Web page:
Poverty in Northern Ireland: A Legacy of the Troubles

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ST. PAUL, Minnesota — Ongoing conflicts often lead to the consequence of poverty. Moreover, poverty can continue to follow a community, region or country long after any active violence has ended. The effect of trauma, both on an individual and societal level following a conflict, can cause further harm to communities as they work to move forward. Poverty in Northern Ireland exemplifies this. The region contends with the legacy of the Troubles even more than 20 years after achieving peace.

The Troubles

The Troubles, as the conflict came to be known, was a period of violence spanning 30 years. The conflict occurred between people who wanted Northern Ireland to remain a part of the United Kingdom and other people who wanted the region to join with the Republic of Ireland. Centuries of tension between two communities led to violence erupting in 1968. Religious divisions, notably between Protestants and Catholics, exacerbated the danger. Around 3,600 people died during the Troubles, and an estimated 30,000 more were wounded before the peace agreement in 1998.

“A lot of people have witnessed a loved one or a family member or a friend be hurt,” said Yasmine Hirsi, an American student who went to Northern Ireland to study the conflict. Hirsi, who worked with reconciling communities, explained that “they’ve witnessed such traumatic events, and so for them, it’s not too far in the past.” A 2012 study found that 10% of adults had lost a close relative in the Troubles. Furthermore, 33% had witnessed a bombing, and 45% knew someone killed or injured during the conflict.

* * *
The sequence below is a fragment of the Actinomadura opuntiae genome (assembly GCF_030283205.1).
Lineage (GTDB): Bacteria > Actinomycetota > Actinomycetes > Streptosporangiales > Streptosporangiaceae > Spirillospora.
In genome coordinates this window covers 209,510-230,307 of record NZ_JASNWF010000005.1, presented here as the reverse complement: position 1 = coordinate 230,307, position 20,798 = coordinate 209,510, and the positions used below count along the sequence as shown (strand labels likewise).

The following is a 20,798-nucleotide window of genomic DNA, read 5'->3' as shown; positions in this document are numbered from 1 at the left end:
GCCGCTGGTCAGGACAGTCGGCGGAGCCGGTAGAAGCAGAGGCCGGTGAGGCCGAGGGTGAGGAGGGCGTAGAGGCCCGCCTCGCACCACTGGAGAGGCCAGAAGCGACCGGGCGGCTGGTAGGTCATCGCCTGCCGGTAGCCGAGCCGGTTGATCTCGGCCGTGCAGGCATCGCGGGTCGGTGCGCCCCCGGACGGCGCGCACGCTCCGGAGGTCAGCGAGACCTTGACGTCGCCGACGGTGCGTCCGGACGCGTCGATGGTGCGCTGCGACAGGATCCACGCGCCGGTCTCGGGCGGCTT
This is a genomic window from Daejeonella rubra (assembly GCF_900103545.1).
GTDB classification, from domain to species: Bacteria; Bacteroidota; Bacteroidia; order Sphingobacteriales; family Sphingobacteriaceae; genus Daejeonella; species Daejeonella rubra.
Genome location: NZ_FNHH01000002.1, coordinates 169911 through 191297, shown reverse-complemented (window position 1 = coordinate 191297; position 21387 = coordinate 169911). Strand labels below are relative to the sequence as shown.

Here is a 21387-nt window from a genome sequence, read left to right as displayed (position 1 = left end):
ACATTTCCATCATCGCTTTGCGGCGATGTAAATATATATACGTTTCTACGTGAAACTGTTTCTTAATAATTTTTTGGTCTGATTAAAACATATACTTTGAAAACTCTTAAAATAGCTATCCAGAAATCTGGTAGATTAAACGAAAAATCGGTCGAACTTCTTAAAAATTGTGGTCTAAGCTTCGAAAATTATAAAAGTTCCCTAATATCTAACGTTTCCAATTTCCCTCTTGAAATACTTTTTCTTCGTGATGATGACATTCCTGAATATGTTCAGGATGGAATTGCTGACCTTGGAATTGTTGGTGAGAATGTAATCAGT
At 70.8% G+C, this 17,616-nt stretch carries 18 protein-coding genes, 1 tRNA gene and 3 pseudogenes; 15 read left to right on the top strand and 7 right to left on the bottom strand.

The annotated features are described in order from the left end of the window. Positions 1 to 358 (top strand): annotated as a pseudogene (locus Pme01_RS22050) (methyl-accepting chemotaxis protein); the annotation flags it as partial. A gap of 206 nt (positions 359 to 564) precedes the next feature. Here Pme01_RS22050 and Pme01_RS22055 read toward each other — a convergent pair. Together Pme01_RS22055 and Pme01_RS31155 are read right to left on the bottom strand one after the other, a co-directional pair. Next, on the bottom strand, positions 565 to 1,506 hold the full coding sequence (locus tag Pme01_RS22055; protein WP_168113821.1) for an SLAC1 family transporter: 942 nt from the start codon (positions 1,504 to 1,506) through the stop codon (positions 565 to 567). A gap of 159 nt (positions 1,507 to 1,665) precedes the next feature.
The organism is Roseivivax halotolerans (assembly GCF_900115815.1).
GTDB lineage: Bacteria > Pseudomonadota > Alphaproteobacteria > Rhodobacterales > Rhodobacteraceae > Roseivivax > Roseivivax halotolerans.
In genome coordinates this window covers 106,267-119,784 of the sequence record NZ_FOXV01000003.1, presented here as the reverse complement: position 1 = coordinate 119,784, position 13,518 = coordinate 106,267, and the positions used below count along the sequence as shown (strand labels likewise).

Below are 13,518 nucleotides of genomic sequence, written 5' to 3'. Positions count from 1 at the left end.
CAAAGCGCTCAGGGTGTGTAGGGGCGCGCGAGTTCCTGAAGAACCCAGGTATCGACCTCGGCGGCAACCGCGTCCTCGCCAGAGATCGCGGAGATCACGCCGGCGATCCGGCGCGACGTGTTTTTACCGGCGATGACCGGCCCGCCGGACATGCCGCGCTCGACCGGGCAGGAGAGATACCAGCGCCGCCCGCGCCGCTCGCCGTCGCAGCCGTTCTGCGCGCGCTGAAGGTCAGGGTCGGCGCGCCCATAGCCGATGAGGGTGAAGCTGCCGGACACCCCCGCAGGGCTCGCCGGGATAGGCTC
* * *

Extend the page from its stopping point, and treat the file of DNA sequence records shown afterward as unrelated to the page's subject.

Those impacted by the conflict had and continue to have higher rates of mental illness, joblessness and poverty, often in a fashion where one factor heightens another. Hirsi informed The Borgen Project that “the conflict detrimentally affected the lifetime opportunities as well as the wellbeing of the working class.” Hirsi added that even now, “despite living in a post-conflict society[,] there are remaining obstacles that many, including young people, have to go through.”

Child Poverty

The Northern Ireland Statistics and Research Agency (NISRA) published research on the state of affairs in 2019 and 2020. It found that 22% of children in Northern Ireland live in relative poverty. This equates to about 100,000 children. Data show that 17% of children lived in absolute poverty. Childhood poverty can lead to long-term consequences for children as they and their communities grow older. This form of poverty links to social exclusion and can increase the chance that those afflicted become involved in dangerous behaviors, groups or both. The paramilitary groups still present in Northern Ireland often recruit from the younger population.

Hirsi explained that “children growing up in these disadvantaged communities are experiencing a mixture of determinants such as poverty, poor health, illnesses, a lack of educational attainment and discrimination.” The process “also creates this ‘us versus them’ mentality at a very young age because they get to see how they’re living versus their counterparts.”